Busy old Westminster morning - Tory press conference in Millbank Tower (on the very site that Tony Benn was born), MPs expenses, daily lobby briefing. Run, run, run.
George Osborne, facing the biggest moment of his political career in the Channel 4 Chancellors debate tonight, decided to start the day by upping the stakes in the election race.
Osborne announced this morning that the Tories would not go ahead with the 1p National Insurance rise that Darling proposes.
The shadow chancellor claimed he could fund this tax cut with £12bn of efficiency savings in government spending that can be delivered without harming frontline services.
Some £6bn could be made in this coming financial year 2010-11, he said, to make a start in reducing government borrowing.
A further £6bn of savings would also be made in the Departments of Health and International Development - but would be re-invested in the front line - and in the Ministry of Defence, although not until the next financial year.
The pitch is that seven out of ten working people will be better off under a Tory government.
But this isn't just a stab at vote-winning tax cuts, it's a question of credibility too.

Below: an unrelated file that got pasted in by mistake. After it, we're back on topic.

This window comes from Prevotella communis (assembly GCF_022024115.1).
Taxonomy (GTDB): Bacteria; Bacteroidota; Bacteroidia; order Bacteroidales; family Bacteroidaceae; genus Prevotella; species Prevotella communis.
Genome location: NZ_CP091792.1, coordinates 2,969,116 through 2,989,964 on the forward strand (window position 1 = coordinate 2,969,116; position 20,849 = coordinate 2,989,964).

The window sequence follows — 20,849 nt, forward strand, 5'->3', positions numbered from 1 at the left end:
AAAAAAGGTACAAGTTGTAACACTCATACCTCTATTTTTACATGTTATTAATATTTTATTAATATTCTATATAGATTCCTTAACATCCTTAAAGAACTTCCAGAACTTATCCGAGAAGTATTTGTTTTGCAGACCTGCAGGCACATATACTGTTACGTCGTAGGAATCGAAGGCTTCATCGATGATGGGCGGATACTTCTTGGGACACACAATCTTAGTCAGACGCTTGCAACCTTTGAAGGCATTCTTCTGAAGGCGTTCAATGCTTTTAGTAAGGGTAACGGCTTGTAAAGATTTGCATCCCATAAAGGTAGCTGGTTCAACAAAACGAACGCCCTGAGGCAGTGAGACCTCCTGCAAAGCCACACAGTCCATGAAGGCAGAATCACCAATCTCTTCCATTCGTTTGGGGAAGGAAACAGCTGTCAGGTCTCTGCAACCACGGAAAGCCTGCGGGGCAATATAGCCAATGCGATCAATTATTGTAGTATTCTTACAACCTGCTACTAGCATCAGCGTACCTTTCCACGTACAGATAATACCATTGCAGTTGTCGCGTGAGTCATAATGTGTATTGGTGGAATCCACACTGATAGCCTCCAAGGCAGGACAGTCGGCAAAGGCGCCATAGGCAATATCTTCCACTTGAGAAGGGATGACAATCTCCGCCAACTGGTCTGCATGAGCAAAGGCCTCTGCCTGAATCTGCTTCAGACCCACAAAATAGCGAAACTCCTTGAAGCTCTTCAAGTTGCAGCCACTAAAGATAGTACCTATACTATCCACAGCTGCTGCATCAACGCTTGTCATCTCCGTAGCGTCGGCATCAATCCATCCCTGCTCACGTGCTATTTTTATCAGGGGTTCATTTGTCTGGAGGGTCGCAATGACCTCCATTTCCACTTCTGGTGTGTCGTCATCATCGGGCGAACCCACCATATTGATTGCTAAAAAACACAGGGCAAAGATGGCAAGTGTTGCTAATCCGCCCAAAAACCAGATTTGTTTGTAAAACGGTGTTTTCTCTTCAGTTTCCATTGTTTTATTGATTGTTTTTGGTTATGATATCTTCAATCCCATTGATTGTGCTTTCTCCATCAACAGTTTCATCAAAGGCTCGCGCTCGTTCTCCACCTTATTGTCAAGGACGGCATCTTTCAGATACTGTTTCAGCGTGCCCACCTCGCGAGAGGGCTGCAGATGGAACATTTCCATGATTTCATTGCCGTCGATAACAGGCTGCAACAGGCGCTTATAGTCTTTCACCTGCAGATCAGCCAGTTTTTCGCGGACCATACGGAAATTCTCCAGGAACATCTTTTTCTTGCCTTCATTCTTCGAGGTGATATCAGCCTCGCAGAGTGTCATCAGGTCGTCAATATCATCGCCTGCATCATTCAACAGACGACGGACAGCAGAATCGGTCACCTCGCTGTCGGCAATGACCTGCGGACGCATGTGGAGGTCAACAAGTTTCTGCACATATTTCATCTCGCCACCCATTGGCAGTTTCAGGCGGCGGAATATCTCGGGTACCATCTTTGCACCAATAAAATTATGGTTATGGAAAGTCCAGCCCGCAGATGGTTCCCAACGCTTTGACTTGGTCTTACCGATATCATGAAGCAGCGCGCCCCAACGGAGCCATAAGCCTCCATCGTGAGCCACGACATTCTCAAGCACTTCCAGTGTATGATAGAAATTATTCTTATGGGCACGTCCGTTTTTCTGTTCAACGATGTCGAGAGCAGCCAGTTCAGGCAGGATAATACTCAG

Osborne is Labour's prime target in the election and they were fast out of the blocks claiming that you cannot fund tax cuts on efficiency savings you have not yet made.
Ken Clarke, who was on the stump with Osborne this morning, said as much only a week ago. Both Cameron and Osborne have said the same thing in the past.
A full Labour rebuttal is underway, describing this tax cut a back of a fag packet policymaking. Ed Miliband is calling this a "panicked move" that undermines George Osborne's credibility. "You can't fund a tax cut on the never never," says Miliband. Whatever happened to the priority of cutting the deficit, they ask?
It was a bold move by Osborne, but one that looks like blowing up in his face before this evening. The immediate questions from journalists were all on the same theme - how can you identify savings from efficiency cuts that have not yet been made?
While he was on top of his brief Osborne looked pale and pasty when he sat down, his natural pallor unfortunately. It's going to be a tense day for him and it will be interesting to see how much flak the NI tax cut can take before it reaches the TV studio tonight.
“The evidence against him is very weak”
11 hours ago